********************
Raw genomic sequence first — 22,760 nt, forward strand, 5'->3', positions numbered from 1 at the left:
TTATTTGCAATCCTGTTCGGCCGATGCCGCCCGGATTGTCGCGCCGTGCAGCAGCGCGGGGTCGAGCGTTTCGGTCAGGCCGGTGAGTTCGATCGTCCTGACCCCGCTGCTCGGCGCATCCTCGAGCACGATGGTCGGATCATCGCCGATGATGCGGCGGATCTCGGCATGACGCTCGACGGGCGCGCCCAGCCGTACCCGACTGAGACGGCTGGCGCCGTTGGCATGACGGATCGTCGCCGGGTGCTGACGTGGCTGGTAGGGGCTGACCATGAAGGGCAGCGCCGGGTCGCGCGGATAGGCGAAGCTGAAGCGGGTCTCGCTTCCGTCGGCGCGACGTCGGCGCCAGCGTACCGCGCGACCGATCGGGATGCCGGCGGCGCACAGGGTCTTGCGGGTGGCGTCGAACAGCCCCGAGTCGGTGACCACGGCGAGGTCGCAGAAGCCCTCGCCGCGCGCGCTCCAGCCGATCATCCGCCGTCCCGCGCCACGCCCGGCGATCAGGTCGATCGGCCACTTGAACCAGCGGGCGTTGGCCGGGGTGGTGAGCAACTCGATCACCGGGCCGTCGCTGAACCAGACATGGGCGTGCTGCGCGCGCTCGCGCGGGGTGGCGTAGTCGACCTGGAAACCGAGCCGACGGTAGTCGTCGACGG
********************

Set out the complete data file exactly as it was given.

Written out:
Raw genomic sequence first — 22,760 nt, forward strand, 5'->3', positions numbered from 1 at the left:
TTATTTGCAATCCTGTTCGGCCGATGCCGCCCGGATTGTCGCGCCGTGCAGCAGCGCGGGGTCGAGCGTTTCGGTCAGGCCGGTGAGTTCGATCGTCCTGACCCCGCTGCTCGGCGCATCCTCGAGCACGATGGTCGGATCATCGCCGATGATGCGGCGGATCTCGGCATGACGCTCGACGGGCGCGCCCAGCCGTACCCGACTGAGACGGCTGGCGCCGTTGGCATGACGGATCGTCGCCGGGTGCTGACGTGGCTGGTAGGGGCTGACCATGAAGGGCAGCGCCGGGTCGCGCGGATAGGCGAAGCTGAAGCGGGTCTCGCTTCCGTCGGCGCGACGTCGGCGCCAGCGTACCGCGCGACCGATCGGGATGCCGGCGGCGCACAGGGTCTTGCGGGTGGCGTCGAACAGCCCCGAGTCGGTGACCACGGCGAGGTCGCAGAAGCCCTCGCCGCGCGCGCTCCAGCCGATCATCCGCCGTCCCGCGCCACGCCCGGCGATCAGGTCGATCGGCCACTTGAACCAGCGGGCGTTGGCCGGGGTGGTGAGCAACTCGATCACCGGGCCGTCGCTGAACCAGACATGGGCGTGCTGCGCGCGCTCGCGCGGGGTGGCGTAGTCGACCTGGAAACCGAGCCGACGGTAGTCGTCGACGG